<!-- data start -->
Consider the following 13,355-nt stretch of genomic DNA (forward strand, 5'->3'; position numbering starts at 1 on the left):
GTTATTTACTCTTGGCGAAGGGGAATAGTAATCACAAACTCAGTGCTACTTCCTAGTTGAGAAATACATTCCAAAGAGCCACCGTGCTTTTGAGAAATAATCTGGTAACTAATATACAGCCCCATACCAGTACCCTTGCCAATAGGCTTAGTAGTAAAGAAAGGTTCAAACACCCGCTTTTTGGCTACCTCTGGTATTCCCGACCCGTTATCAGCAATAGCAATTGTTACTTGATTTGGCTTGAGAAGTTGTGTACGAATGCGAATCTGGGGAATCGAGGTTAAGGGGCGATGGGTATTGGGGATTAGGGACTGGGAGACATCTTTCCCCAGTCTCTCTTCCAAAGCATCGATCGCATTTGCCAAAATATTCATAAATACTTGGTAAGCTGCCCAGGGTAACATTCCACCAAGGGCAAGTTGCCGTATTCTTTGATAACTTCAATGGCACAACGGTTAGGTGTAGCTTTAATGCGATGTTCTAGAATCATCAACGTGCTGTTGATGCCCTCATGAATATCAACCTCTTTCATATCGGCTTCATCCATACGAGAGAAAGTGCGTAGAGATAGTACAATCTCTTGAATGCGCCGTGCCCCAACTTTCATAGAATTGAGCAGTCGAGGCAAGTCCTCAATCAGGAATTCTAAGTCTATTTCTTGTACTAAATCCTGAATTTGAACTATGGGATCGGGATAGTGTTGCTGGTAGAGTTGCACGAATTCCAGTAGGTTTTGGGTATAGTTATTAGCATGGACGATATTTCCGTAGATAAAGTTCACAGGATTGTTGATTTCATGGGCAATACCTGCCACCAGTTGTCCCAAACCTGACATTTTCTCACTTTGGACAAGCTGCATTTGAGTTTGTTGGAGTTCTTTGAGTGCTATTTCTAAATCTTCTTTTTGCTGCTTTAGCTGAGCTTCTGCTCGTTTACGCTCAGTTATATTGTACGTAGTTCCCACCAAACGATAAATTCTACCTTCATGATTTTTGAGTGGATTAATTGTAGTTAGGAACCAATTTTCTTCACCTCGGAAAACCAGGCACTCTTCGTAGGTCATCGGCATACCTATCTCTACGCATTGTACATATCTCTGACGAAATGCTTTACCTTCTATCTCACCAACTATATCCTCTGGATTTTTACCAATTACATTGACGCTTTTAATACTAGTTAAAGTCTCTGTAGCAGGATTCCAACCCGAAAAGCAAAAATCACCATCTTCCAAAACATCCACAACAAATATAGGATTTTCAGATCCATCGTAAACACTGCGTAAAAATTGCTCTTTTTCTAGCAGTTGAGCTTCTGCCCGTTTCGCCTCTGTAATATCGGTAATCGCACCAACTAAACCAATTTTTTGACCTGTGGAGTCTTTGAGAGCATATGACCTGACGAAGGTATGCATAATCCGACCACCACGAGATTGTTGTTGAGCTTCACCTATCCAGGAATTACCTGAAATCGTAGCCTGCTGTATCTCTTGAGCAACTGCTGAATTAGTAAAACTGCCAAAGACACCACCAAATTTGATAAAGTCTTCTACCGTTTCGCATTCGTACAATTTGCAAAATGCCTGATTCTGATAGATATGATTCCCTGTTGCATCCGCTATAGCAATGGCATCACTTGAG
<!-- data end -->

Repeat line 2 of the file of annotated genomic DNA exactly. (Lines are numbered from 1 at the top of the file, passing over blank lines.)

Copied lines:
GTTATTTACTCTTGGCGAAGGGGAATAGTAATCACAAACTCAGTGCTACTTCCTAGTTGAGAAATACATTCCAAAGAGCCACCGTGCTTTTGAGAAATAATCTGGTAACTAATATACAGCCCCATACCAGTACCCTTGCCAATAGGCTTAGTAGTAAAGAAAGGTTCAAACACCCGCTTTTTGGCTACCTCTGGTATTCCCGACCCGTTATCAGCAATAGCAATTGTTACTTGATTTGGCTTGAGAAGTTGTGTACGAATGCGAATCTGGGGAATCGAGGTTAAGGGGCGATGGGTATTGGGGATTAGGGACTGGGAGACATCTTTCCCCAGTCTCTCTTCCAAAGCATCGATCGCATTTGCCAAAATATTCATAAATACTTGGTAAGCTGCCCAGGGTAACATTCCACCAAGGGCAAGTTGCCGTATTCTTTGATAACTTCAATGGCACAACGGTTAGGTGTAGCTTTAATGCGATGTTCTAGAATCATCAACGTGCTGTTGATGCCCTCATGAATATCAACCTCTTTCATATCGGCTTCATCCATACGAGAGAAAGTGCGTAGAGATAGTACAATCTCTTGAATGCGCCGTGCCCCAACTTTCATAGAATTGAGCAGTCGAGGCAAGTCCTCAATCAGGAATTCTAAGTCTATTTCTTGTACTAAATCCTGAATTTGAACTATGGGATCGGGATAGTGTTGCTGGTAGAGTTGCACGAATTCCAGTAGGTTTTGGGTATAGTTATTAGCATGGACGATATTTCCGTAGATAAAGTTCACAGGATTGTTGATTTCATGGGCAATACCTGCCACCAGTTGTCCCAAACCTGACATTTTCTCACTTTGGACAAGCTGCATTTGAGTTTGTTGGAGTTCTTTGAGTGCTATTTCTAAATCTTCTTTTTGCTGCTTTAGCTGAGCTTCTGCTCGTTTACGCTCAGTTATATTGTACGTAGTTCCCACCAAACGATAAATTCTACCTTCATGATTTTTGAGTGGATTAATTGTAGTTAGGAACCAATTTTCTTCACCTCGGAAAACCAGGCACTCTTCGTAGGTCATCGGCATACCTATCTCTACGCATTGTACATATCTCTGACGAAATGCTTTACCTTCTATCTCACCAACTATATCCTCTGGATTTTTACCAATTACATTGACGCTTTTAATACTAGTTAAAGTCTCTGTAGCAGGATTCCAACCCGAAAAGCAAAAATCACCATCTTCCAAAACATCCACAACAAATATAGGATTTTCAGATCCATCGTAAACACTGCGTAAAAATTGCTCTTTTTCTAGCAGTTGAGCTTCTGCCCGTTTCGCCTCTGTAATATCGGTAATCGCACCAACTAAACCAATTTTTTGACCTGTGGAGTCTTTGAGAGCATATGACCTGACGAAGGTATGCATAATCCGACCACCACGAGATTGTTGTTGAGCTTCACCTATCCAGGAATTACCTGAAATCGTAGCCTGCTGTATCTCTTGAGCAACTGCTGAATTAGTAAAACTGCCAAAGACACCACCAAATTTGATAAAGTCTTCTACCGTTTCGCATTCGTACAATTTGCAAAATGCCTGATTCTGATAGATATGATTCCCTGTTGCATCCGCTATAGCAATGGCATCACTTGAG